Going to Pieces Without Falling Apart: A Buddhist Perspective on Wholeness by Mark Epstein was a book I heard about from 10% Happier by Dan Harris, with Epstein written of as one of the people who got Harris interested in the practice of meditation.
The title of Epstein's book refers to it being ok for for things to go wrong, just those things don't then have to become worse than they are. If bad events happen, they happen, if someone sad or feeling empty, it's not awful for them to feel that way and the toxic part isn't typically the situation, but the reaction to it.
Epstein writes of how "happiness comes from letting go," which reminds me of Harris describing meditating as looking dispassionately upon one's situation and feelings. Related to this, another idea from Epstein is how people can often get so caught up in their emotional reaction to a situation they become paralyzed, one approach would be for someone to look past the current spot and at the next thing to come. Additionally, Epstein touched on something Harris noted, meditation doesn't have to involve sitting quietly by oneself in a room, however it occurs, meditation is about being explicitly aware of surroundings and feelings, not overwhelmed by them, but aware.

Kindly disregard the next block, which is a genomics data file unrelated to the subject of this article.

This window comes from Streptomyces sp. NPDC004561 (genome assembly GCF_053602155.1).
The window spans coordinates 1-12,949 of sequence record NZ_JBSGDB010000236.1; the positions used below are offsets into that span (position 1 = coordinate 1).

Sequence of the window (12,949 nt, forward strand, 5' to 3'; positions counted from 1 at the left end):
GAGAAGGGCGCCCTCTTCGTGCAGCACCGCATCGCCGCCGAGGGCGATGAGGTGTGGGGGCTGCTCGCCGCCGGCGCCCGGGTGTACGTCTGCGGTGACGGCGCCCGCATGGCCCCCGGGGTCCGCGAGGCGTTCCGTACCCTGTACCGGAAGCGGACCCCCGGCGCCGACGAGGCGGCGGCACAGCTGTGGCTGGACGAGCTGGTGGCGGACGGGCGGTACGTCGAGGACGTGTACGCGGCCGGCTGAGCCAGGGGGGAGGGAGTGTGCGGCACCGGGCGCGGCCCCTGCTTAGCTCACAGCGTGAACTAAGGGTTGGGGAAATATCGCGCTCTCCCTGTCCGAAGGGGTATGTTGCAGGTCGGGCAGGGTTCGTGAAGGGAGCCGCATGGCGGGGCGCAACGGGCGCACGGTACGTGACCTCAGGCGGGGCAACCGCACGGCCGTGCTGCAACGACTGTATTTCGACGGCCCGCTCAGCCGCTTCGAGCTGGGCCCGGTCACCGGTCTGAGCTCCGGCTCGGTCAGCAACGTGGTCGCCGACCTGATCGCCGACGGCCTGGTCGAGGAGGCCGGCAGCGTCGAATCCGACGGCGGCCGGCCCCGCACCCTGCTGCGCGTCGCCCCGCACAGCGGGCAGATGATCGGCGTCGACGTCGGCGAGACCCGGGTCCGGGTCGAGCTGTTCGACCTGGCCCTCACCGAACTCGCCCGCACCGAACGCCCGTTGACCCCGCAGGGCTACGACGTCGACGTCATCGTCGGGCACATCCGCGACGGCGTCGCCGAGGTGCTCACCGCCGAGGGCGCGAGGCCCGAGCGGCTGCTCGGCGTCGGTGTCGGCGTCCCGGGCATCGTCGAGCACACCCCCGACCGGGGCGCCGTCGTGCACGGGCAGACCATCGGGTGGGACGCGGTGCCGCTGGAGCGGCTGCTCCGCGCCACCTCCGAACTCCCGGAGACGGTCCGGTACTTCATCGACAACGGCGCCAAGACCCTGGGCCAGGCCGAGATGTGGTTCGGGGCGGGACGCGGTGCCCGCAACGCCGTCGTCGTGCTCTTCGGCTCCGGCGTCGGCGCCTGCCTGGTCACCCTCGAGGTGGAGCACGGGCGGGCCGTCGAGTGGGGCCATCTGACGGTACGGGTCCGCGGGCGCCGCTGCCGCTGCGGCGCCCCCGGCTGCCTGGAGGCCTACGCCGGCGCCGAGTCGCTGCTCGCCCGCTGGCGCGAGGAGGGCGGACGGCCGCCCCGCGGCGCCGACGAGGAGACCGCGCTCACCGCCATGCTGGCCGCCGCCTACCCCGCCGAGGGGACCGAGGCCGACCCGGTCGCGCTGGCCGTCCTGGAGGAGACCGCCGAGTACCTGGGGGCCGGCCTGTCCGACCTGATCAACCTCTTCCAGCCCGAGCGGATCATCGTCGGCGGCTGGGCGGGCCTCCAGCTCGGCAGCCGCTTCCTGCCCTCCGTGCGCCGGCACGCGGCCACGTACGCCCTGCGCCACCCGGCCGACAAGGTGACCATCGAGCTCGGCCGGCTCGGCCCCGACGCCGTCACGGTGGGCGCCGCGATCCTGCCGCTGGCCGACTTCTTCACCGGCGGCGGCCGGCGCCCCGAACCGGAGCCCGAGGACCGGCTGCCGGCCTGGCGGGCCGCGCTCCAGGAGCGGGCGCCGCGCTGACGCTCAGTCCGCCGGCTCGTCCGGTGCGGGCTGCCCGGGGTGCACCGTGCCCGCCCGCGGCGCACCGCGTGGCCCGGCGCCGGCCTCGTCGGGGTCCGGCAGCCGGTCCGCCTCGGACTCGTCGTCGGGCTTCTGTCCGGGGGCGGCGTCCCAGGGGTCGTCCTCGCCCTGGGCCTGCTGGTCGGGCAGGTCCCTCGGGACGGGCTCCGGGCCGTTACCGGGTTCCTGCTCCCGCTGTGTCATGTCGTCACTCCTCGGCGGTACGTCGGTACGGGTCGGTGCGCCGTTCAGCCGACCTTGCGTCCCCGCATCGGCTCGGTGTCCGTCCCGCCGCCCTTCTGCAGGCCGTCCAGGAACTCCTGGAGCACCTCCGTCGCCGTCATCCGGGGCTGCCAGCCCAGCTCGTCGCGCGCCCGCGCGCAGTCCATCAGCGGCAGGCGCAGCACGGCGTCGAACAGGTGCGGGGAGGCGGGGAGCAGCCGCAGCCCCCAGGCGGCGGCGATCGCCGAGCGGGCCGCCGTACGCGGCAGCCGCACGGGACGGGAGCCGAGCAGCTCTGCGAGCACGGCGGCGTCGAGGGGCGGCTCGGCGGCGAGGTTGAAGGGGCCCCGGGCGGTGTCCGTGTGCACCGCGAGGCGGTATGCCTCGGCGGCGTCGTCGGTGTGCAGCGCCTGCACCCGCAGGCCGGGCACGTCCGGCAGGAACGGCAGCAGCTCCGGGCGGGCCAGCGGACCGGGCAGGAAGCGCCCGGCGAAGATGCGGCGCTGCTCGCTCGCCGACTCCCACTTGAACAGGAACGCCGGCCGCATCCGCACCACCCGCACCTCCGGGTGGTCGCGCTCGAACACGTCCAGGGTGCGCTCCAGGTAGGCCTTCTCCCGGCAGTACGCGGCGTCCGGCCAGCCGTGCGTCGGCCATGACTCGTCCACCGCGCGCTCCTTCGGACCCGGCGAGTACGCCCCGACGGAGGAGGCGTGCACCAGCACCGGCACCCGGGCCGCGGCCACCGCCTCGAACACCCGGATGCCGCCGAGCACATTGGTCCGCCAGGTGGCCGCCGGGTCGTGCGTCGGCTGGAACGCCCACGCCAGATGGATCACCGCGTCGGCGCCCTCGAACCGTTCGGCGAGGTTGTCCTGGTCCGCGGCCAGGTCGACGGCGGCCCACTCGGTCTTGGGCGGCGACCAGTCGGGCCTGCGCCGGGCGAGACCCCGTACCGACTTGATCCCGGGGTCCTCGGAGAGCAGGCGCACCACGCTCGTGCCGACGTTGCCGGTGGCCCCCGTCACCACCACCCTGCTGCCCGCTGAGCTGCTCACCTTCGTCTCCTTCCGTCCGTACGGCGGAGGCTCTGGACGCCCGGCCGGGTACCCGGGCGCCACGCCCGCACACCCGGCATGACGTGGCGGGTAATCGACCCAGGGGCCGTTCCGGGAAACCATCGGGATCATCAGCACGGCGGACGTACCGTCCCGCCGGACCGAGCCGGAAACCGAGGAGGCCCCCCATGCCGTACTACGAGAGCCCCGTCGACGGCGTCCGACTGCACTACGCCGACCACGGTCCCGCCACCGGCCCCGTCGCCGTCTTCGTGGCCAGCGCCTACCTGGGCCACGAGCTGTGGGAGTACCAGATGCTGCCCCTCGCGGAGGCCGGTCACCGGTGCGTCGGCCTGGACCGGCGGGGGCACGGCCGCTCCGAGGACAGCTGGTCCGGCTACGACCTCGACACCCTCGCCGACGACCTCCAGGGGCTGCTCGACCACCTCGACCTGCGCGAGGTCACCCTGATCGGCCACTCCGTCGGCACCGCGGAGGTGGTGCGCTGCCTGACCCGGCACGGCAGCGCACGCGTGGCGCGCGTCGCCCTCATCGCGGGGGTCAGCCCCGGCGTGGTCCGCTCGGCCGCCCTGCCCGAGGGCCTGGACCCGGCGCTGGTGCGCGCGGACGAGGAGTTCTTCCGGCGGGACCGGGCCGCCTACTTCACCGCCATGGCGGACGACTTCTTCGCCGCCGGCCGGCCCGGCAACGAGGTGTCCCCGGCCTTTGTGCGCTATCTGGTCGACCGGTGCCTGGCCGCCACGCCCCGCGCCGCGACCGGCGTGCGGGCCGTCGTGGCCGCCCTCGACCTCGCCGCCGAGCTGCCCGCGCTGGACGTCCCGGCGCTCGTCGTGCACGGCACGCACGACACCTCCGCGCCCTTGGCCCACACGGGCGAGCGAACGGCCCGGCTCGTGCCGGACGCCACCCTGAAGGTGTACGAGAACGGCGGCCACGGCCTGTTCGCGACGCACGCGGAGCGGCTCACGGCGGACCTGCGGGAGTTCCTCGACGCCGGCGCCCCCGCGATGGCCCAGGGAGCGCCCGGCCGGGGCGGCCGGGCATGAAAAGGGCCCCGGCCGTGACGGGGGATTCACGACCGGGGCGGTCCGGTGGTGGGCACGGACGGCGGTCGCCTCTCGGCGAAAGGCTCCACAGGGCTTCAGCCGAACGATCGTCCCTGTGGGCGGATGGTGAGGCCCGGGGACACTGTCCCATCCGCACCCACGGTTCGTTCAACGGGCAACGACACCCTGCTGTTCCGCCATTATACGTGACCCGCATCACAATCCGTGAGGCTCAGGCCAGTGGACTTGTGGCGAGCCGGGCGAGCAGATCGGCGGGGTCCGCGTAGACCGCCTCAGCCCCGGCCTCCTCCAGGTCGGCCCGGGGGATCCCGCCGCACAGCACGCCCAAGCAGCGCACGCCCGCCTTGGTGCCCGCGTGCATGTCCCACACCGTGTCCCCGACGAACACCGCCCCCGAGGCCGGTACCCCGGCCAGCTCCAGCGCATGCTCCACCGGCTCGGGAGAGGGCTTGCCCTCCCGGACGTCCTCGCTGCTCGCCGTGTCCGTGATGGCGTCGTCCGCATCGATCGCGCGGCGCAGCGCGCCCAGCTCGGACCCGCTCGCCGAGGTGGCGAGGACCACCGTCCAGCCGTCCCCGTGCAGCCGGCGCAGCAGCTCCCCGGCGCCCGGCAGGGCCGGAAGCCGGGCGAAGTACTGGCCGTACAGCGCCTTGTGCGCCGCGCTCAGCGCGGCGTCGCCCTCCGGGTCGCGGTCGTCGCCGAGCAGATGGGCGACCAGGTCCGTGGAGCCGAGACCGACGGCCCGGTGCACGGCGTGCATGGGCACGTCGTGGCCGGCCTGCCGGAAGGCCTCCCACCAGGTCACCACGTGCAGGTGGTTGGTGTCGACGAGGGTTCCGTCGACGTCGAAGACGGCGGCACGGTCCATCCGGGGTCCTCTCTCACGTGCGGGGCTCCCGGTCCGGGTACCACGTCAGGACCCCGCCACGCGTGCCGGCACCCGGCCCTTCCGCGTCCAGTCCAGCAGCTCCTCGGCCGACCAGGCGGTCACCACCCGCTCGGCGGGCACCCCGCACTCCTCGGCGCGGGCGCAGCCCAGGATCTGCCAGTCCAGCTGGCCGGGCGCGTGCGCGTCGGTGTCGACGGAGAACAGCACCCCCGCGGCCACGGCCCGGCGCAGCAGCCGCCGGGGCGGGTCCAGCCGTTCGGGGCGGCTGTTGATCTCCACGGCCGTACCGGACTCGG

The book definitely didn't feel as entertaining as 10% Happier, but was a quick read and had some interesting concepts to it.